Ray Anderson (born October 16, 1952) is a jazz trombonist. Trained by the Chicago Symphony trombonists, he is regarded as someone who pushes the limits of the instrument. He is a colleague of trombonist George Lewis. Anderson also plays sousaphone and sings. He was frequently chosen in DownBeat magazine's Critics Poll as best trombonist throughout the late 1980s and early 1990s. After studying in California, he moved to New York in 1973 and freelanced. In 1977, he joined Anthony Braxton's Quartet (replacing George Lewis) and started working with Barry Altschul's group. In addition to leading his own groups since the late '70s (including the funk-oriented Slickaphonics), Anderson has worked with George Gruntz's Concert Jazz Band. In the '90s, he began taking an occasional...
more
Ray Anderson (born October 16, 1952) is a jazz trombonist. Trained by the Chicago Symphony trombonists, he is regarded as someone who pushes the limits of the instrument. He is a colleague of trombonist George Lewis. Anderson also plays sousaphone and sings. He was frequently chosen in DownBeat magazine's Critics Poll as best trombonist throughout the late 1980s and early 1990s.
After studying in California, he moved to New York in 1973 and freelanced. In 1977, he joined Anthony Braxton's Quartet (replacing George Lewis) and started working with Barry Altschul's group. In addition to leading his own groups since the late '70s (including the funk-oriented Slickaphonics), Anderson has worked with George Gruntz's Concert Jazz Band. In the '90s, he began taking an occasional good-humored vocal, during which he shows the ability to sing two notes at the same time (a minor third apart).
Anderson has worked with David Murray, Charlie Haden's Liberation Music Orchestra, Dr. John, Luther Allison, Bennie Wallace, Gerry Hemingway, Henry Threadgill, John Scofield, Roscoe Mitchell, Randy Sandke's Inside Out Band, Sam Rivers' Rivbea Orchestra, Bobby Previte, George Russell and others. Anderson is a member of Jim Pugh's Super Trombone with Dave Bargeron and Dave Taylor. He received a grant from the National Endowment for the Arts for a series of solo trombone concerts.
Anderson has frequently returned to his early love of New Orleans music for inspiration. His Alligatory Band and Pocket Brass Band, featuring tuba player Bob Stewart or sousaphonist Matt Perrine and trumpeter Lew Soloff, are rooted in its tradition. Since 2003 he has taught and conducted at Stony Brook University.
Source: Wikipedia
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Composer(s)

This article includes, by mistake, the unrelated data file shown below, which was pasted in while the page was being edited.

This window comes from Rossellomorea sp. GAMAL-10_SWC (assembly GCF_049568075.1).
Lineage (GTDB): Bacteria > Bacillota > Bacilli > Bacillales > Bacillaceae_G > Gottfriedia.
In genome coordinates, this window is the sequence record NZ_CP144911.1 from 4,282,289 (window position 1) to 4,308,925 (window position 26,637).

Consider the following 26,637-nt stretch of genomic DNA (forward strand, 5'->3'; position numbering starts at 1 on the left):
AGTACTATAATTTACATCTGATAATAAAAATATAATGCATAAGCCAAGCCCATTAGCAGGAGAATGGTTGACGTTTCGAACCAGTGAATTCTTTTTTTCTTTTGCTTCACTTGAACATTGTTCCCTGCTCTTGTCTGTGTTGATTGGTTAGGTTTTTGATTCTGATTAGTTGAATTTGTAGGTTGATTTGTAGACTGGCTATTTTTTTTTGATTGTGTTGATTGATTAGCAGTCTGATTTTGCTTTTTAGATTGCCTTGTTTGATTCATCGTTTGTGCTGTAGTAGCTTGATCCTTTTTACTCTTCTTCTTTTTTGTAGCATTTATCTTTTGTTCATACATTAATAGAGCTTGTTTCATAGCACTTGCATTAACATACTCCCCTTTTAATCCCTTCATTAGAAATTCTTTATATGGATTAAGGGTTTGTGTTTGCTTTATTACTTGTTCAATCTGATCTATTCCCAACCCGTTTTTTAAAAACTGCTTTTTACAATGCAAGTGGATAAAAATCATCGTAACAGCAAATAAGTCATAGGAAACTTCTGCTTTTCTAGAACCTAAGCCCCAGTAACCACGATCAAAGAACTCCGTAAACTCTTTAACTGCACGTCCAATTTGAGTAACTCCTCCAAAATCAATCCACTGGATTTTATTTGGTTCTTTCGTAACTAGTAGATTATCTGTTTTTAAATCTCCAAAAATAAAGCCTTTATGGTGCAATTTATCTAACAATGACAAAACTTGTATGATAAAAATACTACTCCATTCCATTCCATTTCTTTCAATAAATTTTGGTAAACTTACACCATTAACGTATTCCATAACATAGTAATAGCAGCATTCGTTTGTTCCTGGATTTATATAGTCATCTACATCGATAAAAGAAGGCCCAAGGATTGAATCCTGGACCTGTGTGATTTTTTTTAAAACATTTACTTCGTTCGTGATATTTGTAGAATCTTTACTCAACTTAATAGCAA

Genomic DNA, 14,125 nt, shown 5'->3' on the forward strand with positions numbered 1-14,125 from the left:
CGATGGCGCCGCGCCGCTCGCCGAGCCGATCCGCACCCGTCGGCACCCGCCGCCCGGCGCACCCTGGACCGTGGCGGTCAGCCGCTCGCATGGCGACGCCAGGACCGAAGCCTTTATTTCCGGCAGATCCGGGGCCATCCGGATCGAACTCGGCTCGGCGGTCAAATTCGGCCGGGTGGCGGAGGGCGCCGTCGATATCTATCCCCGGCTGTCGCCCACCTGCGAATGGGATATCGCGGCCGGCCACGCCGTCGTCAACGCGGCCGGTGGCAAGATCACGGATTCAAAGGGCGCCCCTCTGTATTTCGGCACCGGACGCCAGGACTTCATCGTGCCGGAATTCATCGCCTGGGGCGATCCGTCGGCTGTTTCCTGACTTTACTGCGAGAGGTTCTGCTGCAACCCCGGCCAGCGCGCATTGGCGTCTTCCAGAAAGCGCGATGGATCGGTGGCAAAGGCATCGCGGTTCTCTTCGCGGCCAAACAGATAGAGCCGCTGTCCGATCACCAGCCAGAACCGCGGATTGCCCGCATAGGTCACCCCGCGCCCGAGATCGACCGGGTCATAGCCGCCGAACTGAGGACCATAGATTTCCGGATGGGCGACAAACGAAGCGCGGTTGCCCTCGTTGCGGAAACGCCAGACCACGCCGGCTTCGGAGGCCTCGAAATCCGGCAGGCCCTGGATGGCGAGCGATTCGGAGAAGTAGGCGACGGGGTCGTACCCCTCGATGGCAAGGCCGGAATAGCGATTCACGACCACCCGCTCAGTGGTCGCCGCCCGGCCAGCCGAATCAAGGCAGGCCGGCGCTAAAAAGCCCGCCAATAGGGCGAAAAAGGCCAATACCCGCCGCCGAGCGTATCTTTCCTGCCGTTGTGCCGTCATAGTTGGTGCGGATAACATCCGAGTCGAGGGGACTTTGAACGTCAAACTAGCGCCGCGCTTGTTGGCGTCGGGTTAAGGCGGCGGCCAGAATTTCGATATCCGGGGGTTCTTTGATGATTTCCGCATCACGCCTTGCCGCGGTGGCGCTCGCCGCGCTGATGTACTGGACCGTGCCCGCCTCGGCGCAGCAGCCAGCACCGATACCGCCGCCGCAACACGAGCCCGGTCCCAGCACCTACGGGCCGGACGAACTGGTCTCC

Ray Anderson (trombone)

Ray Anderson (born October 16, 1952) is a jazz trombonist. Trained by the Chicago Symphony trombonists, he is regarded as someone who pushes the limits of the instrument. He is a colleague of trombonist George Lewis. Anderson also plays sousaphone and sings. He was frequently chosen in DownBeat magazine's Critics Poll as best trombonist throughout the late 1980s and early 1990s. After studying in California, he moved to New York in 1973 and freelanced. In 1977, he joined Anthony Braxton's Quartet (replacing George Lewis) and started working with Barry Altschul's group. In addition to leading his own groups since the late '70s (including the funk-oriented Slickaphonics), Anderson has worked with George Gruntz's Concert Jazz Band. In the '90s, he began taking an occasional...
more
Ray Anderson (born October 16, 1952) is a jazz trombonist. Trained by the Chicago Symphony trombonists, he is regarded as someone who pushes the limits of the instrument. He is a colleague of trombonist George Lewis. Anderson also plays sousaphone and sings. He was frequently chosen in DownBeat magazine's Critics Poll as best trombonist throughout the late 1980s and early 1990s.
After studying in California, he moved to New York in 1973 and freelanced. In 1977, he joined Anthony Braxton's Quartet (replacing George Lewis) and started working with Barry Altschul's group. In addition to leading his own groups since the late '70s (including the funk-oriented Slickaphonics), Anderson has worked with George Gruntz's Concert Jazz Band. In the '90s, he began taking an occasional good-humored vocal, during which he shows the ability to sing two notes at the same time (a minor third apart).
Anderson has worked with David Murray, Charlie Haden's Liberation Music Orchestra, Dr. John, Luther Allison, Bennie Wallace, Gerry Hemingway, Henry Threadgill, John Scofield, Roscoe Mitchell, Randy Sandke's Inside Out Band, Sam Rivers' Rivbea Orchestra, Bobby Previte, George Russell and others. Anderson is a member of Jim Pugh's Super Trombone with Dave Bargeron and Dave Taylor. He received a grant from the National Endowment for the Arts for a series of solo trombone concerts.
Anderson has frequently returned to his early love of New Orleans music for inspiration. His Alligatory Band and Pocket Brass Band, featuring tuba player Bob Stewart or sousaphonist Matt Perrine and trumpeter Lew Soloff, are rooted in its tradition. Since 2003 he has taught and conducted at Stony Brook University.
Source: Wikipedia
less

Press

"Being the Point is full of beautiful sounds. Ray Anderson here unfolds a wide range of styles and moods. A successfull production."
wegotmusic.de, 22-7-2015

"Being The Point proves to be a paintbox full of sounds, a homogenously designed quartet where the organ is the perfect vehicle for the late realisation of Ray Anderson's youthful dreams."
Radio Dreyeckland, 05-7-2015

"The music, that Ray Anderson plays together with the Organic Quartet, can always change and refine itselfe. It also has the potential to gain more and more depth. The Organic Quartet is for Ray Anderson the perfect formation to display everything that he has learned in his life so far, both stylistical and instrument wise." 
Jazzpodium, 01-6-2015

"Ther is nothing more to wish for. With Latin Jazz detours, ballads, dynamic themes and an exciting groove, Anderson & Co create a modern version of organ-combos that were popular in the 1960ths." Music 4 stars Sound 4,5 stars
Fono Forum, 18-5-2015

"Rarely Ray Anderson has sounded so relaxed and his new band wallows in southern soul-sound, that crackle full of expressiveness." 4 stars
Jazzthetik, 07-5-2015

"...Ray Anderson impressively demonstrated his joy for playing and his skills on this CD."
Jazzpodium, 04-5-2015

"With Latin Jazz, ballades, originals and an exciting groove, Anderson & Co create a modern version of the popular organ combos from the 1960ths." Music 4/5 Sound 3,5/5
Stereo, 04-5-2015

"Through the music glitters the infectious homor and incorrigible optimism of a true trombone author."   
Jazzflits, 27-4-2015

Ray Anderson does not imitate - with his mixture of motown and avantgarde, congo squares and hardbop, blues and great black music he creates a musically attitude that confinces with very current transformations.
Berliner Zeitung, 28-3-2015

The astonishing thing about this record is not only the variety of influences but the impressive logic that the old fox uses to combine all of them without loosing himself.
Jazzthing, 23-3-2015

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Come IN
Ray Anderson Pocket Brass Band